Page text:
Stephen Jeffrey’s Playwriting: Structure, Character, How and What to Write

Stephen Jeffrey’s manual on how to write plays is brilliant. He had a celebrated series of workshops he used to do, although I never made it to one. The book covers character, form, structure and story in one of the most accessible, comprehensive and erudite fashion. Great for an enthusiastic beginner or seasoned writer alike.

One short passage “your characters do not necessarily understand their motivations, and that the gap between characters’ stated intentions and their deeper motivations is a very fruitful area for the playwright. Indeed, you may not fully understand your character yourself. During rehearsals for the second production of my play The Libertine, I asked John Malkovich, who was playing the Earl of Rochester, what he thought the play was actually about. He replied by saying that he thought Rochester was a man who had been given every conceivable physical and intellectual gift and had quite deliberately proceeded to waste them. On hearing this for the first time, I not only understood my play, but realised for the first time why I had written it. In a sense, the characters you write will never be entirely knowable, just as you will never entirely understand the people you meet in life..."

If you are interested in the structure of plays (and also film and some similarities/differences), I can recommend it.

Stephen Jeffrey’s Playwriting: Structure, Character, How and What to Write

What’s a performance lecture?

It’s a form of anti-TED talk.

Existing since the 1960s as a subgenre of performance, the lecture-performance or performance-lecture has its roots in the performance and conceptual art of the 1960s, and balances on the boundary between art and academia.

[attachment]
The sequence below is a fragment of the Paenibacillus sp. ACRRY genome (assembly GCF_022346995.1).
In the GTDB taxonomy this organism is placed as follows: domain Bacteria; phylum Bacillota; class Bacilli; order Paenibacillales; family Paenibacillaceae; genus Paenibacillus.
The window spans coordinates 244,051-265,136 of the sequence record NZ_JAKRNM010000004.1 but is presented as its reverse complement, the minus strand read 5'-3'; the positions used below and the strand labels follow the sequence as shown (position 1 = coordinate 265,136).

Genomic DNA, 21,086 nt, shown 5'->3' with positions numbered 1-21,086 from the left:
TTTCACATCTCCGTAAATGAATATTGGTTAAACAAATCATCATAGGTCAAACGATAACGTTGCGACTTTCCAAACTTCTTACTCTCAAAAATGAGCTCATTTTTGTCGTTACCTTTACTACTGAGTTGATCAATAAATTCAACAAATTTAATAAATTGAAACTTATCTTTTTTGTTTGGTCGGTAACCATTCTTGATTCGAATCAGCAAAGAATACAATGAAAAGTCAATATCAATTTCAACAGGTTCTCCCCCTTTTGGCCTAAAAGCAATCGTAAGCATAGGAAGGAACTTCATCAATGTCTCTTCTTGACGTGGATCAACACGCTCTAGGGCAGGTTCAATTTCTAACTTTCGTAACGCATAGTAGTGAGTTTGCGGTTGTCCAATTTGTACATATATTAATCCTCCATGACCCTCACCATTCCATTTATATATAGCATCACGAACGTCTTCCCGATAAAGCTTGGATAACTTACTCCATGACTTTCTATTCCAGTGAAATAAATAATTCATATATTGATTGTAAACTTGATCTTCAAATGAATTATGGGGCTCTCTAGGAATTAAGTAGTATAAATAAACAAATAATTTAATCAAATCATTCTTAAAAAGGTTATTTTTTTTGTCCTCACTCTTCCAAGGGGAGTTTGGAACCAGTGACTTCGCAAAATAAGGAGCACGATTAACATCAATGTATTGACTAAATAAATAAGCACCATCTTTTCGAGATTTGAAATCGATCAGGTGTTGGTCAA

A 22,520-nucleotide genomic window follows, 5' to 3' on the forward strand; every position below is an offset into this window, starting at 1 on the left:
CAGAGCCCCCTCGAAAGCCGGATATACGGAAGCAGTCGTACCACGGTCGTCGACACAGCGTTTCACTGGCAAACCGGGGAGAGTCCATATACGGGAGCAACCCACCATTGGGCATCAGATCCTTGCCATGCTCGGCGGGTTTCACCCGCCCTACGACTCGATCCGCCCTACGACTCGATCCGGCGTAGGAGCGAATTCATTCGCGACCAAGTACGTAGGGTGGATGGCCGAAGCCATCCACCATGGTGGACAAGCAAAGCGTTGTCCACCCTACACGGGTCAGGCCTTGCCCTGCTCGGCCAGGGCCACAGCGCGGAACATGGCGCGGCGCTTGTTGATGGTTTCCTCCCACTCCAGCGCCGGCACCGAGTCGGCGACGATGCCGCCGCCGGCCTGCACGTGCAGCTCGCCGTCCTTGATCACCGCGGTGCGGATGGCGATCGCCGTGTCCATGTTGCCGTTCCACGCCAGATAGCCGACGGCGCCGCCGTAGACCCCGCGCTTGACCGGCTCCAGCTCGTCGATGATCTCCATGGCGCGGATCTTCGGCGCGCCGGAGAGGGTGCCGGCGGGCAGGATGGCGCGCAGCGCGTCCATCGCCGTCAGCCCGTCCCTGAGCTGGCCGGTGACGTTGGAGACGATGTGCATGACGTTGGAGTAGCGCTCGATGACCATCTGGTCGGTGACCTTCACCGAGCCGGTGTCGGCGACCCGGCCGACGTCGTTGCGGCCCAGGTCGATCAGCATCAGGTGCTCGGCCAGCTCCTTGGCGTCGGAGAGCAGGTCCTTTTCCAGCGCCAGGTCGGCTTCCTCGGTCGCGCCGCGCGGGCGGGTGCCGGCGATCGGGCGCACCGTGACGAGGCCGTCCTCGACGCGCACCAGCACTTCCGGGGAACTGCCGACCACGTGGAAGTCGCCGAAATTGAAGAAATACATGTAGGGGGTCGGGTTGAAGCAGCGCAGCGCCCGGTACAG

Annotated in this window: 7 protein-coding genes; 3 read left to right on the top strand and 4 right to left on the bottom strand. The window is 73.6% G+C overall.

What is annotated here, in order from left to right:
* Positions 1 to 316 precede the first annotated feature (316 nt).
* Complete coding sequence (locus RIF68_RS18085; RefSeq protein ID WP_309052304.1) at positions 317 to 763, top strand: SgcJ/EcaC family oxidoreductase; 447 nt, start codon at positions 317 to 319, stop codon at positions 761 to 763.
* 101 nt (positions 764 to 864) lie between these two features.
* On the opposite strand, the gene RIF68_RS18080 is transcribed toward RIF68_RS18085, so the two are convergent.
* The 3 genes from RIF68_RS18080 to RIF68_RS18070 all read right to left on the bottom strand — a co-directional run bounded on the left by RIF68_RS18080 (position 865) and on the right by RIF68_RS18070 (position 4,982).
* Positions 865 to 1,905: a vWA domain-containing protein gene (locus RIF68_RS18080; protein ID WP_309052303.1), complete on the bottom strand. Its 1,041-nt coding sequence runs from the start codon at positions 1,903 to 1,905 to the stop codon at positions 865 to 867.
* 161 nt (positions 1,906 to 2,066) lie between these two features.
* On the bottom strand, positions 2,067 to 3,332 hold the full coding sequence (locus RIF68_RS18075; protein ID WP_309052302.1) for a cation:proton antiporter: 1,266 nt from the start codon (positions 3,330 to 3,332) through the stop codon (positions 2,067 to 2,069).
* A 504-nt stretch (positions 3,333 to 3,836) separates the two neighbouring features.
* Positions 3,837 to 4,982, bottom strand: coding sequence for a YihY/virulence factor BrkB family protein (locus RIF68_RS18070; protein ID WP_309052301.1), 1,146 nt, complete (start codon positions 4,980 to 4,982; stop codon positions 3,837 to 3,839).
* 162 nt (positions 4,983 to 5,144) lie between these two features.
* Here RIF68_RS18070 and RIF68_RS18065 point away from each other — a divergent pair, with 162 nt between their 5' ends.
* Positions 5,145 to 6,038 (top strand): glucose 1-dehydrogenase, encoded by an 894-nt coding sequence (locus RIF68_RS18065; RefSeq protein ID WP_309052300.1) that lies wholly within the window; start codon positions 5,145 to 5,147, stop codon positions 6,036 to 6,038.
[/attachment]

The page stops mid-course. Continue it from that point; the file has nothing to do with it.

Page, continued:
It’s a type of presentation that goes beyond the academic format of the lecture. Artists (not only visual or performance) use the lecture to turn it into a performance space which fuses aspects of drama and of visual and other media disciplines.


It’s hybrid nature then often expresses in borrowed hybrid elements such as storytelling, the mass media, internet, adverts, slogans, images, and technology.

The performance lecture at its best has varied functions and elements operating on multiple levels. These can form a visual rhetoric or performative actions and artistic non-sequiturs  Techniques of advertising and propaganda or more straight forward education lectures and slides are used to explore the relationship between the image and the text or between consensus and the facts, or contrasting ideas or narratives.

In its artistic investigations the relationship of perception and of understanding, the audience and the performer and performance ideas can all come under scrutiny.

In that sense it is nothing like a Ted talk. It’s almost an anti-Ted Talk.

A TED talk gives you an idea and a smooth talker and tells you it’s the truth.

A performance-lecture gives you a part-idea that you have to complete, challenges you to assess its truth, your truth and the performers truth and like all good theatre can leave you activated and different from when you started.